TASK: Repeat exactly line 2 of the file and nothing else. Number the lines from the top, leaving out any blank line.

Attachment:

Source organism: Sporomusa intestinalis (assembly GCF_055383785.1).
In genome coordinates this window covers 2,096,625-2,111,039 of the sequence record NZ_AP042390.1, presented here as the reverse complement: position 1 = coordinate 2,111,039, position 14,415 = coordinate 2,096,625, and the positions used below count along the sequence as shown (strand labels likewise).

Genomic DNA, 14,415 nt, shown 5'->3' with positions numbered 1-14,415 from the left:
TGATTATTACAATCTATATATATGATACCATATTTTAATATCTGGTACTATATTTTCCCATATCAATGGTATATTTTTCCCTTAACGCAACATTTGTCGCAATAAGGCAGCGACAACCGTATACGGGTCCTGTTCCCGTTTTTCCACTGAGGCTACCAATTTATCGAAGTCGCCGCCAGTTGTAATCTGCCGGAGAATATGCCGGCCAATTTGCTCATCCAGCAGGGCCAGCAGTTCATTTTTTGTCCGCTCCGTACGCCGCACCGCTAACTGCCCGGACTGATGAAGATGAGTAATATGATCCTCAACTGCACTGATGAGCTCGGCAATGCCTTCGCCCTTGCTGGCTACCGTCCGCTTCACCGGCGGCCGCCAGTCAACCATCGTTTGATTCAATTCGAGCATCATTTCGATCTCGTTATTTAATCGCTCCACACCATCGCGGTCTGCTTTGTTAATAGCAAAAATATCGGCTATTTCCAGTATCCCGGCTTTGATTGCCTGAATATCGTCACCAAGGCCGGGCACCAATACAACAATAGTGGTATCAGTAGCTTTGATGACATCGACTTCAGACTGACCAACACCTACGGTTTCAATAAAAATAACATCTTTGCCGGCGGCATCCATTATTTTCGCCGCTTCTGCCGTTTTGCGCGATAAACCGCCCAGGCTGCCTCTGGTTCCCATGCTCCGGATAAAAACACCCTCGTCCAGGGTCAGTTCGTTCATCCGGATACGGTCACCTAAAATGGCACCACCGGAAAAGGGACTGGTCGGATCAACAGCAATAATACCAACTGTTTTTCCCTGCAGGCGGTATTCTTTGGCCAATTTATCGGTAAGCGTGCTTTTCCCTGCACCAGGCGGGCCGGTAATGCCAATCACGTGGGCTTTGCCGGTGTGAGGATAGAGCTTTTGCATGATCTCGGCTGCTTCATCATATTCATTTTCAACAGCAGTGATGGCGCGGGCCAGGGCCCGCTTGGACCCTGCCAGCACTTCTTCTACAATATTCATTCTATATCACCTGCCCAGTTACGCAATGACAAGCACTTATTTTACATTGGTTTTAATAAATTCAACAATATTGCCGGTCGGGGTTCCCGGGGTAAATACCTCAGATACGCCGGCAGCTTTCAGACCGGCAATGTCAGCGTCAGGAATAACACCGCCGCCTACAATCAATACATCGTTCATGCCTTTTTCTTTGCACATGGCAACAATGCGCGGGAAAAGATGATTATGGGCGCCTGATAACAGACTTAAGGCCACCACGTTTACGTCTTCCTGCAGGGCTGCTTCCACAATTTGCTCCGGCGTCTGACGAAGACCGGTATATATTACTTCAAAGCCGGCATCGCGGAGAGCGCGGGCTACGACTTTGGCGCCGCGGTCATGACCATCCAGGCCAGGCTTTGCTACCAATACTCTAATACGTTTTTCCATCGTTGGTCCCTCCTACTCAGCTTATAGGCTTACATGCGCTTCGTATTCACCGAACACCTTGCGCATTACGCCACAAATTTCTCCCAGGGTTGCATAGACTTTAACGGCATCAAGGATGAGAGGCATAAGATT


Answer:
In genome coordinates this window covers 2,096,625-2,111,039 of the sequence record NZ_AP042390.1, presented here as the reverse complement: position 1 = coordinate 2,111,039, position 14,415 = coordinate 2,096,625, and the positions used below count along the sequence as shown (strand labels likewise).